It’s that time of year. You go to the mailbox or the latest email pops up from one of the many coin organizations you are affiliated with. Your annual dues are do. For many of us it’s a bit of a bother because we forget to plan when these bills are due. Some of us have been paying members for years and years without hardly another thought, but for a growing number of us it begs the question: why am I still a member?
We are not asking existential questions about the future of the hobby – though we may begin to ask those questions if demographics don’t change. We are asking simple cut and dry questions about what our local, regional, national, and international organization does for us. They owe us something in return for our payment We pay the dues and are often more than willing to continue to pay higher dues for the hobby we love and the support we see as necessary for its survival. What are we really getting for our membership?
For decades one of the hallmarks of membership in a numismatic organization has been a print journal or magazine. For a variety of reasons this perk of being a member has substantially diminished. For one, printing and shipping costs have increased exponentially to force publications to print less frequently and some to suspend journals altogether. This is especially true in Canada where it is largely prohibitive to get physical journals and magazines from organizations outside of the country.
Another, it’s not uncommon to see month after month of issues in which an editor makes a desperate call for submission. Many times they are desperate to reprint past articles, seek permissions for publishing pieces that are already online, or simply layout the pages with filler content: code of ethics, membership application forms, and the like. I am not blaming editors here.
Another powerful incentive to being a paying customer to a coin organization has been the ability to attend exclusive meetings, dinners, and annual conventions. These have always been wonderful ways to get to see friends from across Canada and the world who we would otherwise not have the opportunity to meet up with during the year.
Unfortunately attendance at these events is declining rapidly, thereby diminishing the capital required to rent the rooms, dining halls, and hotels. It can be debated as to what constitutes the greatest impact on this phenomena though some short answers include: the rise of the internet auction, the expense of travel, and changing demographics that prefer online interaction and socialization.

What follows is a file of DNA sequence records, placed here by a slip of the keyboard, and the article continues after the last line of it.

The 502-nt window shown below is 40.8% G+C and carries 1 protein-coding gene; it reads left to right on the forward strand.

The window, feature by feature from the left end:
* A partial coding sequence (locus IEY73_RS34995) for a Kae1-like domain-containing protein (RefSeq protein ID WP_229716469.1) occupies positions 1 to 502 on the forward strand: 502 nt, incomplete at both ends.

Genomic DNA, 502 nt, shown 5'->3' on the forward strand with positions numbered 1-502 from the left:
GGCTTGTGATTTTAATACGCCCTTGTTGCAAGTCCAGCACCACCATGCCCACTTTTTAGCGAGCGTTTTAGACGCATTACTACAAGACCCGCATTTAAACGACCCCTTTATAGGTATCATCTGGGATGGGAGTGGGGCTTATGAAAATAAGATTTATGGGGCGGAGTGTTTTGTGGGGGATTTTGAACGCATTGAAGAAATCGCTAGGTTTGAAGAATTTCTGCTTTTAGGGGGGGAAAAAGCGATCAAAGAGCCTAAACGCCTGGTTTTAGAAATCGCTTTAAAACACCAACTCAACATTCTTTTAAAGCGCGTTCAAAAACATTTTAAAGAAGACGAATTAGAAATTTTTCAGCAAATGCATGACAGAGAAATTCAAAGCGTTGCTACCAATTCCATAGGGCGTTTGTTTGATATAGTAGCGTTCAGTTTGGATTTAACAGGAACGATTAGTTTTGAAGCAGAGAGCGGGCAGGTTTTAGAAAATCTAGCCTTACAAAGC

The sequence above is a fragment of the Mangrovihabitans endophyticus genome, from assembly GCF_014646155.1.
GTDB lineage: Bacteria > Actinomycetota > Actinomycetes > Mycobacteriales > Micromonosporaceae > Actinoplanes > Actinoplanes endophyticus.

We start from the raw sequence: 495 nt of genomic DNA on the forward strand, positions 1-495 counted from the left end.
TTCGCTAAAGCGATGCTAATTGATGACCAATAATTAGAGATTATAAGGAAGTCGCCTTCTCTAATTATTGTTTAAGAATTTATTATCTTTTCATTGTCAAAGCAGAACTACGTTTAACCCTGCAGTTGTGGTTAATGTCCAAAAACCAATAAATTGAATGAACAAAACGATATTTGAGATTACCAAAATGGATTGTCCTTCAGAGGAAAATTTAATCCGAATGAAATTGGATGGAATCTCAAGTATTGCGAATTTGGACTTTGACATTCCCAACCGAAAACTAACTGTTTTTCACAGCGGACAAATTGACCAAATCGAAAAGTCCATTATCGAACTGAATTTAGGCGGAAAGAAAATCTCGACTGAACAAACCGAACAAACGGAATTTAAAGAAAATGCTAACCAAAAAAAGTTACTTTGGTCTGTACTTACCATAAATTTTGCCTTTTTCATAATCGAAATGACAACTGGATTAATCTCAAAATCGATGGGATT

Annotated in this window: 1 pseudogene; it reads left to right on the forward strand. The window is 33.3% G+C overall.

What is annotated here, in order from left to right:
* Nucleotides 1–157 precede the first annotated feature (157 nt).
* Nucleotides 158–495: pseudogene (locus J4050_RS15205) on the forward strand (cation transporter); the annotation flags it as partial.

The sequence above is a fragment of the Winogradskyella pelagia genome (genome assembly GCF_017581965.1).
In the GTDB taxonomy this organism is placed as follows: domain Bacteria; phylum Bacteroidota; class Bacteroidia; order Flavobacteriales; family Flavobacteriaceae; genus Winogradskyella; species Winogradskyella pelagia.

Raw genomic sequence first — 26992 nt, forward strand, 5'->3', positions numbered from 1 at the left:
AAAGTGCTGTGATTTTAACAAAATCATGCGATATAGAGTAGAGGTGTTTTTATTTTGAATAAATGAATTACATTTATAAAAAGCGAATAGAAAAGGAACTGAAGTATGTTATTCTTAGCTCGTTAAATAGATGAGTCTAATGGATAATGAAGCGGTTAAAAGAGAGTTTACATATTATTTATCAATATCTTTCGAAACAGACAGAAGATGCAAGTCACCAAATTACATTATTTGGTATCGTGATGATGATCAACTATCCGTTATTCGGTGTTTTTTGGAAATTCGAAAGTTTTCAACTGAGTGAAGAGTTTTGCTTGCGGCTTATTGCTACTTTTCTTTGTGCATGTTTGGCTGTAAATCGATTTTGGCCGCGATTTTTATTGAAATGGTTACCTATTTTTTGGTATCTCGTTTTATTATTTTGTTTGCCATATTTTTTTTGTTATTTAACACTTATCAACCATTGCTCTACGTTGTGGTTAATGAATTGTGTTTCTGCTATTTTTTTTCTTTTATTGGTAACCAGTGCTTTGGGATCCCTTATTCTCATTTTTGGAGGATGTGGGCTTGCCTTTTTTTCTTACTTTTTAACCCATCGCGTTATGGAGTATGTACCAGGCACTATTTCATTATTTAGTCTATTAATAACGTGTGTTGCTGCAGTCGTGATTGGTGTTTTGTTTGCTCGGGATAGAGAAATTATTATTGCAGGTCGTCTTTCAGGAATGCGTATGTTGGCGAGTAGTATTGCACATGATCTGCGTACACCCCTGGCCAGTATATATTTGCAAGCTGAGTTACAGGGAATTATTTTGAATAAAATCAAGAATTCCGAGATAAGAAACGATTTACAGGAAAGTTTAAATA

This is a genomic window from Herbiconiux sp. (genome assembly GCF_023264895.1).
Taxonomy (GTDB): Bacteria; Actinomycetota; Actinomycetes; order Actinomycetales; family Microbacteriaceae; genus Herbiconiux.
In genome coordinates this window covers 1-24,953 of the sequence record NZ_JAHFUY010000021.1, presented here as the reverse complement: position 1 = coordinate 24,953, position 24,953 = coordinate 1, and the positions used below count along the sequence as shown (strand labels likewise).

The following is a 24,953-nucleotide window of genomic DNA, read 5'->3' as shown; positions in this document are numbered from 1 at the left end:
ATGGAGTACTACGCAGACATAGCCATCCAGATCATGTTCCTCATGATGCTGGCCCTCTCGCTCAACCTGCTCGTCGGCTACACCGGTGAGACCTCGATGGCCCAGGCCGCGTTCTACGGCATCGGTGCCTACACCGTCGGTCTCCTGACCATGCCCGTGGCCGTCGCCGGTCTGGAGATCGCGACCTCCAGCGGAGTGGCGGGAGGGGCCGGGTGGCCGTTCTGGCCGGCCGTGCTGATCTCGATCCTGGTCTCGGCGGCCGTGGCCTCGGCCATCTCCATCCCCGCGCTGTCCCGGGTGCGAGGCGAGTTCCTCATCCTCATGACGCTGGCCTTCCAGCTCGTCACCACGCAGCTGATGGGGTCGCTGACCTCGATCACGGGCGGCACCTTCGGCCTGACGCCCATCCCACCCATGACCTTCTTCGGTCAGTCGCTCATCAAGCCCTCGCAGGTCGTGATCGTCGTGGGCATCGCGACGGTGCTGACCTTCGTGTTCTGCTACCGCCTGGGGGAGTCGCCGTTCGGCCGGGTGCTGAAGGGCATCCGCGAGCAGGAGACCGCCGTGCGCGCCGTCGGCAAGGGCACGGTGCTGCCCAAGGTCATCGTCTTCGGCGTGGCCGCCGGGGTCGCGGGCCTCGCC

Aside from those two highlights what does your coin organization offer you? Many of the larger organizations offer extensive libraries of numismatic texts that can be borrowed nearly for free at the cost of shipping, an absolute steal in most cases. Worth the annual cost of membership? For new members, it likely is. For advanced and lifelong members it doesn’t make as much sense.
I spoke with one member of an organization who said: “All I get is this plastic card that says I’m a member.” He yanked it out of his wallet and threw it on the coffee table next to me.
There are two big reasons that a member of a coin organization has a right and a duty to demand more from their organization. First, they are paying customers. They always have been and always will be. They are loyal to their hobby and have soaked up my price hikes over the years with little complaint. Second, they are absolutely passionate about the topic of numismatics.
So, what does your numismatic organization really do for you? If you are getting tired with the journal, newsletter or magazine you are receiving, it might not be doing enough for you. And if you are not attending annual conventions it might not be doing enough for you. If you are not happy with either, your coin organization is doing nothing for you.
Consider what you want out of your money. What should it contribute to? Expenses are always tight these days. As mentioned those two hallmarks of a coin organization are the bread and butter of capital expenses each and every year. If sentiment continues to drift toward dissatisfaction at those two benefits of membership one hardly has a need to be a member. They can buy coins on eBay, email their buddies, and show off their collection in set registries online.
If you want to be a member of a coin organization and you want to see it succeed give some thought to what they could be doing for their members and what you as a member could contribute to make that happen. Your voice counts, as a customer and an equal peer in these social organizations. Your skills and passion might lead to some wonderful writing for the numismatic editor. What do you want to see?